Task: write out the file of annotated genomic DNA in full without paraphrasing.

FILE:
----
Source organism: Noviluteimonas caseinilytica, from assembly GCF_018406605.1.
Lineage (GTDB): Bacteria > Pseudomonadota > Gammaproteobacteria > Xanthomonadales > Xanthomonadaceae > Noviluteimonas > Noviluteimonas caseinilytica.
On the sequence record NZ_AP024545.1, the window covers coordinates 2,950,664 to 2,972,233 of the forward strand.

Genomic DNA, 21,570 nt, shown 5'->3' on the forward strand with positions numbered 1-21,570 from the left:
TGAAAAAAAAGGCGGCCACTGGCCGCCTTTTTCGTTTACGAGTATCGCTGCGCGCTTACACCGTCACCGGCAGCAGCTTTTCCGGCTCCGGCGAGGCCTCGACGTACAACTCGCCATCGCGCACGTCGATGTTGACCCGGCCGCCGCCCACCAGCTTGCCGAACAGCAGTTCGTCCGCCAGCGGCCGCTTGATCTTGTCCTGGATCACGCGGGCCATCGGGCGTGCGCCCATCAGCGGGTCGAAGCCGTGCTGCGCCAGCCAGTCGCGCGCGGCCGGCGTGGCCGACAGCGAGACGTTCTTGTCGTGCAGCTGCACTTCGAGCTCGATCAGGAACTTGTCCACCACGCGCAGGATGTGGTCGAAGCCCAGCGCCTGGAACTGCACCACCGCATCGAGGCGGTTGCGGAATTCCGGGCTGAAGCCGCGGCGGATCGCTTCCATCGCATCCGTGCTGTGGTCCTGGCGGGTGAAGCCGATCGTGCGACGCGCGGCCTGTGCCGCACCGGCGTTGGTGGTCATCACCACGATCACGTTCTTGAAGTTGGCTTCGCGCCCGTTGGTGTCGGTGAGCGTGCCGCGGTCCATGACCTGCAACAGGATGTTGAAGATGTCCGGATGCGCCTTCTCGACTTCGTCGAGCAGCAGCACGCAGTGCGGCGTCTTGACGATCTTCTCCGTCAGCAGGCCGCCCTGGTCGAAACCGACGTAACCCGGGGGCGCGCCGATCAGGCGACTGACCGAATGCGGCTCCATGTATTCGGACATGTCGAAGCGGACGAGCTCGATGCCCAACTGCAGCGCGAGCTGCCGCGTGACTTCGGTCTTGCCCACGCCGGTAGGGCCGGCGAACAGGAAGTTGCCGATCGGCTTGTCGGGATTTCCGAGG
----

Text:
Source organism: Noviluteimonas caseinilytica, from assembly GCF_018406605.1.
Lineage (GTDB): Bacteria > Pseudomonadota > Gammaproteobacteria > Xanthomonadales > Xanthomonadaceae > Noviluteimonas > Noviluteimonas caseinilytica.
On the sequence record NZ_AP024545.1, the window covers coordinates 2,950,664 to 2,972,233 of the forward strand.

Genomic DNA, 21,570 nt, shown 5'->3' on the forward strand with positions numbered 1-21,570 from the left:
TGAAAAAAAAGGCGGCCACTGGCCGCCTTTTTCGTTTACGAGTATCGCTGCGCGCTTACACCGTCACCGGCAGCAGCTTTTCCGGCTCCGGCGAGGCCTCGACGTACAACTCGCCATCGCGCACGTCGATGTTGACCCGGCCGCCGCCCACCAGCTTGCCGAACAGCAGTTCGTCCGCCAGCGGCCGCTTGATCTTGTCCTGGATCACGCGGGCCATCGGGCGTGCGCCCATCAGCGGGTCGAAGCCGTGCTGCGCCAGCCAGTCGCGCGCGGCCGGCGTGGCCGACAGCGAGACGTTCTTGTCGTGCAGCTGCACTTCGAGCTCGATCAGGAACTTGTCCACCACGCGCAGGATGTGGTCGAAGCCCAGCGCCTGGAACTGCACCACCGCATCGAGGCGGTTGCGGAATTCCGGGCTGAAGCCGCGGCGGATCGCTTCCATCGCATCCGTGCTGTGGTCCTGGCGGGTGAAGCCGATCGTGCGACGCGCGGCCTGTGCCGCACCGGCGTTGGTGGTCATCACCACGATCACGTTCTTGAAGTTGGCTTCGCGCCCGTTGGTGTCGGTGAGCGTGCCGCGGTCCATGACCTGCAACAGGATGTTGAAGATGTCCGGATGCGCCTTCTCGACTTCGTCGAGCAGCAGCACGCAGTGCGGCGTCTTGACGATCTTCTCCGTCAGCAGGCCGCCCTGGTCGAAACCGACGTAACCCGGGGGCGCGCCGATCAGGCGACTGACCGAATGCGGCTCCATGTATTCGGACATGTCGAAGCGGACGAGCTCGATGCCCAACTGCAGCGCGAGCTGCCGCGTGACTTCGGTCTTGCCCACGCCGGTAGGGCCGGCGAACAGGAAGTTGCCGATCGGCTTGTCGGGATTTCCGAGG